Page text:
It was the same pattern in the case of Pharaoh, who first hardened his own heart in the first 5 plagues (Ex 7:13-14, 22; 8:15, 19, 32; 9:7, 34-35), then God confirmed his choice by hardening his heart from the 6th plague on (Ex 9:12; 10:1; 20, 27; 11:10; 14:4, 8). The first two mention of God will harden Pharaoh’s heart (Ex 4:21; 7:3) is simply prophetic of what God will do, not His causing it.

God did not help Satan in deceiving the unrighteousness; He gave them over to judge them. There is a huge difference.

Does God Deceive the Unrighteous? (1 of 2)

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Q. 2 Thes 2:11-12 And for this cause God shall send them strong delusion, that they should believe a lie: That they all might be damned who believed not the truth, but had pleasure in unrighteousness.
Rom 1:24 Therefore God gave them over in the sinful desires of their hearts.
Does God merely give them up or help Satan in deceiving the unrighteous?

A. On the surface it seems that God is actively causing the damnation of the unrighteousness by sending them strong delusion, but He does not help Satan in deceiving them, for the following reasons:

1. It’s not His nature:
Num 23:19 “God is not a man, that He should lie, Nor a son of man, that He should repent; Has He said, and will He not do it? Or has He spoken, and will He not make it good?
• Titus 1:2 in the hope of eternal life, which God, who cannot lie, promised long ages ago,
• Heb 6:18 so that by two unchangeable things in which it is impossible for God to lie, we who have taken refuge would have strong encouragement to take hold of the hope set before us.

2. It’s not His desire or wish:
Ezk 18:23 Do I have any pleasure in the death of the wicked,” declares the Lord GOD, “rather than that he should turn from his ways and live?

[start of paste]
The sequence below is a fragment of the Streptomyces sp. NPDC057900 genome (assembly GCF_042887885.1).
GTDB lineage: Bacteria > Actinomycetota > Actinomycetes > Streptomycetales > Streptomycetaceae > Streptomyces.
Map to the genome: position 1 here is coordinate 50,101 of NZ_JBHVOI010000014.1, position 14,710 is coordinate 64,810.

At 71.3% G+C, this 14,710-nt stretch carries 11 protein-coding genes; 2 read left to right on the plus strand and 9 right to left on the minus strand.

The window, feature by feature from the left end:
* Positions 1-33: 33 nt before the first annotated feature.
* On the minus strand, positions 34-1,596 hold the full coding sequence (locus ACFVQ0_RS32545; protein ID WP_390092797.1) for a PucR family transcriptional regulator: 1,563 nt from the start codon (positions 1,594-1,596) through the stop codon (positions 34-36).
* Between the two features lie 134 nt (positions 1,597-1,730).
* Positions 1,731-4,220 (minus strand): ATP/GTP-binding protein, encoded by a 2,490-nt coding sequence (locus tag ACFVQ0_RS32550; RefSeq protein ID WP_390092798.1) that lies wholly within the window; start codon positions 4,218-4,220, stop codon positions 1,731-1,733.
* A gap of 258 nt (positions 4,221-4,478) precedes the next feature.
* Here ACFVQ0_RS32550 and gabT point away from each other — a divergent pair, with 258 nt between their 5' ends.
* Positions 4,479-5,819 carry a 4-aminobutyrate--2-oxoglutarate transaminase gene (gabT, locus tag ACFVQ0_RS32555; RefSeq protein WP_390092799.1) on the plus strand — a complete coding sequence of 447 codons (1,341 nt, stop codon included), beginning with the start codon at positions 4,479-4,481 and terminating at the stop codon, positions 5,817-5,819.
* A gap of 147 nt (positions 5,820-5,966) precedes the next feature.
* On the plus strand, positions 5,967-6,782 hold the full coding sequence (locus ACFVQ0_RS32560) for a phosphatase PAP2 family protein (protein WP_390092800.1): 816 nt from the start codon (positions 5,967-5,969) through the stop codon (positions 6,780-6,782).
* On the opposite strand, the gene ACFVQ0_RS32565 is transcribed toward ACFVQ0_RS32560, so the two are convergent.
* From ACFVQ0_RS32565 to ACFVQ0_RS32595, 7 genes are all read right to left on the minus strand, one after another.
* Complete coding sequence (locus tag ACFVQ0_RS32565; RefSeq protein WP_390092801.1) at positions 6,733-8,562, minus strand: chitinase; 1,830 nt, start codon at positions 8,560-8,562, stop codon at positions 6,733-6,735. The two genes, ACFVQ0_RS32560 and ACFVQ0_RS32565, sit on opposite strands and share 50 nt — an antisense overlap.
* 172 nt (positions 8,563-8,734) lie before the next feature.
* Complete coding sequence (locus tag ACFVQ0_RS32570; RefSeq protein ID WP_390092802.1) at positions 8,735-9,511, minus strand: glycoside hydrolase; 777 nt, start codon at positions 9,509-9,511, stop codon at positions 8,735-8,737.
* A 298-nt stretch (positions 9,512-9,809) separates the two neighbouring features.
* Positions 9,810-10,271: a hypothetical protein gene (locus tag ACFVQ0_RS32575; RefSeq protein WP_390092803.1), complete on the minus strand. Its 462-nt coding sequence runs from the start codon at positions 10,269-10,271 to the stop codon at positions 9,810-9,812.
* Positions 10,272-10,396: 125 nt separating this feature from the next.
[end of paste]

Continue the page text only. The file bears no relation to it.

• Ezk 33:11 Say to them, ‘As I live!’ declares the Lord GOD, ‘I take no pleasure in the death of the wicked, but rather that the wicked turn from his way and live. Turn back, turn back from your evil ways! Why then will you die, O house of Israel?’
• 1 Tim 2:4 who desires all men to be saved and to come to the knowledge of the truth.
• 2 Pet 3:9 The Lord is not slow about His promise, as some count slowness, but is patient toward you, not wishing for any to perish but for all to come to repentance.

So what does 2 Thes 2:11 mean? Let’s examine the text carefully:
2 Thes 2:9-12 that is, the one whose coming is in accord with the activity of Satan, with all power and signs and false wonders, and with all the deception of wickedness for those who perish, because they did not receive the love of the truth so as to be saved. For this reason God will send upon them a deluding influence so that they will believe what is false, in order that they all may be judged who did not believe the truth, but took pleasure in wickedness.

Note the following:
• The one coming, the man of lawlessness, the son of perdition (v 3), the lawless one (v 8), will come with deception of wickedness for those who perish (v 10).
• God will send those perishing a deluding influence, in order that they may be judged.
The Antichrist comes with deception, while God sends a deluding influence. What’s the difference?

Deception translates the Greek word apate, which means “to cheat, beguile”), that which gives a false impression, whether by appearance, statement or influence. The emphasis is on the one actively deceiving, whose aim is to destroy.

Deluding, on the other hand, translates the Greek words plane, which means:
1. a wandering, a straying about
a. one led astray from the right way, roams here & there
2. metaphorically
a. mental straying – error, wrong opinion relative to morals or religion
b. error which shows itself in action, a wrong mode of acting
c. error, that which leads into error, deceit or fraud.

The emphasis is on the one wandering astray, who erred morally resulting in wrong action.

Why would God send them strong delusion?

(To be continued)